Saint-Rémy-de-Provence Things to Do

  • The cloister
    The cloister
    by Beausoleil
  • The garden from van Gogh's window
    The garden from van Gogh's window
    by Beausoleil
  • Saint Paul de Mausole Asylum
    Saint Paul de Mausole Asylum
    by Beausoleil

Most Recent Things to Do in Saint-Rémy-de-Provence

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    VIsit the Van Gogh Asylum

    by Beausoleil Written Jan 10, 2016

    St. Paul de Mausole is right beside the Roman ruins at Glanum outside of Saint-Remy-de-Provence. There is plenty of parking at Glanum and a little at St. Paul. However, you can park for free at the tourist office in St. Remy and walk to St. Paul. We did the Van Gogh Walk with maps we picked up at the Tourist Office and you end up at the St. Paul de Mausole Asylum if you do that. (That makes the walk backward if you don't mind doing things backward.) Vincent van Gogh committed himself here from May 1889 to May 1890.

    You enter the main gate and pay a minimal fee to enter. The converted monastery is still a working psychiatric facility so you are limited to certain areas and they are well marked. Be sure to visit the church before going through the beautiful cloister to visit the gift shop and then a reconstruction of the artist’s room. Back outside, in the Van Gogh Field behind the cloister you will see more than 20 large-scale reproductions of Van Gogh’s most famous paintings on the site where they were created. In less than a year he completed over 150 drawings and 143 paintings of his surroundings including some of his most famous works. There are also lots of lavender plants to enjoy in season.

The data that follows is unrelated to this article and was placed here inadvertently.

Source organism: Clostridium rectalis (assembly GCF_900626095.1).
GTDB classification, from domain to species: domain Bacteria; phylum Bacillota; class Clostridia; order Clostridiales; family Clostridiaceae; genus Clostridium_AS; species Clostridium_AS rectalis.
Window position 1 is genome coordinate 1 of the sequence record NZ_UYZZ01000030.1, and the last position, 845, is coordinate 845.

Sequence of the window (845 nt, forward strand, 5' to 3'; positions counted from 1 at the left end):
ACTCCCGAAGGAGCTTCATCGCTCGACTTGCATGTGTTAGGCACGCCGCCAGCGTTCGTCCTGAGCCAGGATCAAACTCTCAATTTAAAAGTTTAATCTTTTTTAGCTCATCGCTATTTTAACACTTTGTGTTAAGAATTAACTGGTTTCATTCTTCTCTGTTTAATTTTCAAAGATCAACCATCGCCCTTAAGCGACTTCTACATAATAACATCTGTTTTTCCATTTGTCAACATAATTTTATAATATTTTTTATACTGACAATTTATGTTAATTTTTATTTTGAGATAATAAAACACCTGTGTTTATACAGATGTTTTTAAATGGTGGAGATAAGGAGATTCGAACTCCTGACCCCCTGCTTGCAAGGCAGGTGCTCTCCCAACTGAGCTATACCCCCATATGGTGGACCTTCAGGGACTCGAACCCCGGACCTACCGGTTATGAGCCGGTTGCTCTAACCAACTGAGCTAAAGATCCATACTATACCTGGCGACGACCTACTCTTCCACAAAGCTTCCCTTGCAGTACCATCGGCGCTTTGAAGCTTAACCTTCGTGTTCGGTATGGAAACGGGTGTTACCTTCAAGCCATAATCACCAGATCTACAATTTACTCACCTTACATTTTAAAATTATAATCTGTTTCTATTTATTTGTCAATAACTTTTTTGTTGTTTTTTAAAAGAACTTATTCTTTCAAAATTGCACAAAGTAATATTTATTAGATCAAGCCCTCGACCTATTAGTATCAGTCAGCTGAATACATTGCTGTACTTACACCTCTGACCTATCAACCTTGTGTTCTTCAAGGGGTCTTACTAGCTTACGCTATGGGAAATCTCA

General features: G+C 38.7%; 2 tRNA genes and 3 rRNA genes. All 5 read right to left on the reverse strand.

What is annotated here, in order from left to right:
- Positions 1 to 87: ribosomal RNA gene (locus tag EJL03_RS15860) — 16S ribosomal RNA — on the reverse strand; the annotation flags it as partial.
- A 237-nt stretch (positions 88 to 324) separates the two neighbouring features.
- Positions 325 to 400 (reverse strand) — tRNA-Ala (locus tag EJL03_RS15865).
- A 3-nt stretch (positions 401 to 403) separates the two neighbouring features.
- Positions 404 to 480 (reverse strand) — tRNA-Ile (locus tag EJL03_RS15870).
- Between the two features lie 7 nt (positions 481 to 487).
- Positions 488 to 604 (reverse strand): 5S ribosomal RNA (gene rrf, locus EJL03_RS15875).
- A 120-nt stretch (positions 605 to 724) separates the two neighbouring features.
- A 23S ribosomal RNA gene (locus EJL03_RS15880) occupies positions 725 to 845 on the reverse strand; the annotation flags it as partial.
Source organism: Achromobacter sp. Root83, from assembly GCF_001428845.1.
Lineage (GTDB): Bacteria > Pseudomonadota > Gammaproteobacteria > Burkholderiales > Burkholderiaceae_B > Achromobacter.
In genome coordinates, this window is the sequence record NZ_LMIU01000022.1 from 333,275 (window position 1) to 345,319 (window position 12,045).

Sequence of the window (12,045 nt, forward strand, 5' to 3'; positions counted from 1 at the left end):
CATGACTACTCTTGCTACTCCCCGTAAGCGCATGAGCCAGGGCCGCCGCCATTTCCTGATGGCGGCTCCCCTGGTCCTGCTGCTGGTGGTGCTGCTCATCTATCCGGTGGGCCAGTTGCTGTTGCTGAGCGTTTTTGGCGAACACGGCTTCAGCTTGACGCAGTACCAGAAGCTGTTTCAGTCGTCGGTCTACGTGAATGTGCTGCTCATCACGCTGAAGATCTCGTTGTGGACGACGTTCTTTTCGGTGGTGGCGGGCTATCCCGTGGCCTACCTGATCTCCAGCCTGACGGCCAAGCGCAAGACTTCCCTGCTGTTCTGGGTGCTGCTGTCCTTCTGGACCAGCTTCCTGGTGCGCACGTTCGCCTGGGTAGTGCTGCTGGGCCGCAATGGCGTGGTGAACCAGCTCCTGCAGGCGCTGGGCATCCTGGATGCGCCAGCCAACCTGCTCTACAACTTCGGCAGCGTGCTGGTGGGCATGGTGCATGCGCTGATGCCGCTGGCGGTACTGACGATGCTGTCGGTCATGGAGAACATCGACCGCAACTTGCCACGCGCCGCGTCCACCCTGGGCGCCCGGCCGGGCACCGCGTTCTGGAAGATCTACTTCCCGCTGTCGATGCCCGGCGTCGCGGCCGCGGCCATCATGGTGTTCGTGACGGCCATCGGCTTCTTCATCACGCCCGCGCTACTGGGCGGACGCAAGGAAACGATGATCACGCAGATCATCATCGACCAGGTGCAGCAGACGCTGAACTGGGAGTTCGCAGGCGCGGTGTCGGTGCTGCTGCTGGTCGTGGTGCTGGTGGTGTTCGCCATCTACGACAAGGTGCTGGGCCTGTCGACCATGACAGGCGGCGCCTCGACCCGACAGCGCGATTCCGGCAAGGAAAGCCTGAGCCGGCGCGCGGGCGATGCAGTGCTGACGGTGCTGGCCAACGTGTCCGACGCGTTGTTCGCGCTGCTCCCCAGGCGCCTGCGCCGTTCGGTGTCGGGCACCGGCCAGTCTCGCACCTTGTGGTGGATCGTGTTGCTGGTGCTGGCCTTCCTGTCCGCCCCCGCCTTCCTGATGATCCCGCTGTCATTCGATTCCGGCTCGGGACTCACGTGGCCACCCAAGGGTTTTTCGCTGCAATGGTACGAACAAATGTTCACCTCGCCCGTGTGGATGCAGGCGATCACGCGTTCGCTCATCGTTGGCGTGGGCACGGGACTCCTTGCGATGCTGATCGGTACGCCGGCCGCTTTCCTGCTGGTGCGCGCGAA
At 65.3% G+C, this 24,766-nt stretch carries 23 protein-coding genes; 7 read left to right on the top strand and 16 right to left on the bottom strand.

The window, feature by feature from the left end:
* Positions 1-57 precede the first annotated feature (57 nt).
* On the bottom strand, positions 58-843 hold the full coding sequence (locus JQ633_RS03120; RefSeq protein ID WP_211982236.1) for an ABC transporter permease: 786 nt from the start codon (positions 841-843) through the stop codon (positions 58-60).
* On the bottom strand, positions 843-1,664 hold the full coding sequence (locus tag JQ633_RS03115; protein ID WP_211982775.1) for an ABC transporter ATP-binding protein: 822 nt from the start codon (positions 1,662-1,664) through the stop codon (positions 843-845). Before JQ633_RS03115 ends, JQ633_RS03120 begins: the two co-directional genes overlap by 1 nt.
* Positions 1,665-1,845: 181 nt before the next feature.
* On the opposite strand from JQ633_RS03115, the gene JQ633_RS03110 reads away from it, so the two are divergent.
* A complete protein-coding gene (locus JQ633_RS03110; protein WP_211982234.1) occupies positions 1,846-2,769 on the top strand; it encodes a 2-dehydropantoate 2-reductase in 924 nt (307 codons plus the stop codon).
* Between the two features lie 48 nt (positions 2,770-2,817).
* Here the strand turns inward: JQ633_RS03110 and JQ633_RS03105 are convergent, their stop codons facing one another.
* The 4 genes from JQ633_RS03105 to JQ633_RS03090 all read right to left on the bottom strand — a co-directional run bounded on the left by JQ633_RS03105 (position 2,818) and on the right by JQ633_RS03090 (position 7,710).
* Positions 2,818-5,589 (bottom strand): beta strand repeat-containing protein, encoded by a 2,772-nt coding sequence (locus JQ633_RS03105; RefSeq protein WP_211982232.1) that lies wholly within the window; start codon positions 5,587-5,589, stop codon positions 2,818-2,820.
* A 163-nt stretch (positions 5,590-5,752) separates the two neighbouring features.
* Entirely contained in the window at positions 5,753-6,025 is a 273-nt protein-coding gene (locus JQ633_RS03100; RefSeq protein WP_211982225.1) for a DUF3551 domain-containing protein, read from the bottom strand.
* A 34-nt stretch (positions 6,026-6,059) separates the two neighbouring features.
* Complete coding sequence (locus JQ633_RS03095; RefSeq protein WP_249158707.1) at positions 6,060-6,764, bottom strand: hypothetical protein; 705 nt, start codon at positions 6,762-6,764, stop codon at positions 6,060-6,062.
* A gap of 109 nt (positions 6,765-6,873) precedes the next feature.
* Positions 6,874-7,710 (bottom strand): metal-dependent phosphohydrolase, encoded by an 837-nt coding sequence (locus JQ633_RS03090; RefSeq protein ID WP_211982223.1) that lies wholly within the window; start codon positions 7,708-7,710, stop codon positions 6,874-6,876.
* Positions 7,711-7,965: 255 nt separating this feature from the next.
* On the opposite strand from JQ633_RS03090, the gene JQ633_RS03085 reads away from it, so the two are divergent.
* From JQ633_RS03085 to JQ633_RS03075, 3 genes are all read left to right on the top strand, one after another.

It is closed part of the winter so check the web site for opening times.

    Saint Paul de Mausole Asylum Vincent van Gogh The church and museum The cloister The garden from van Gogh's window
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    Incredible show in a cave

    by rexvaughan Written Aug 20, 2015

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    Les Baux-de-Provence
    This little village seems to be carved out of the rocky mountains of the park and was in fact the site of a large quarry for building stone. The quarry is now the Carrières de Lumières which plays host to multimedia shows that are unlike any others anywhere else in the world. We went to see the show, "Leonardo da Vinci, Michelangelo and Raphael." The show is giant images of the works of these 3 projected onto the 40-50 foot high walls, floor, ceiling and large support columns. Accompanied by music chosen for the art, this is one of the most amazing and unique experiences we have had. I can't really describe it, but imagine seeing Michelangelo's Moses or Pieta or da Vinci's Mona Lisa as a 40 foot image with renaissance mood music in the background. It is spectacular. (As photos were not allowed, unfortunately I don't have any.)
    You can stay as long as you like and maybe see a different show, but the shows last 30 minutes. There is parking right in front of the entrance. It will be pretty cool inside, so a jacket would be handy. It is less than 10 miles south of St. Remy-de-Provence. Cost is 7,5 € per person.

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    Day trip to Aix-en-Provence

    by rexvaughan Written Aug 20, 2015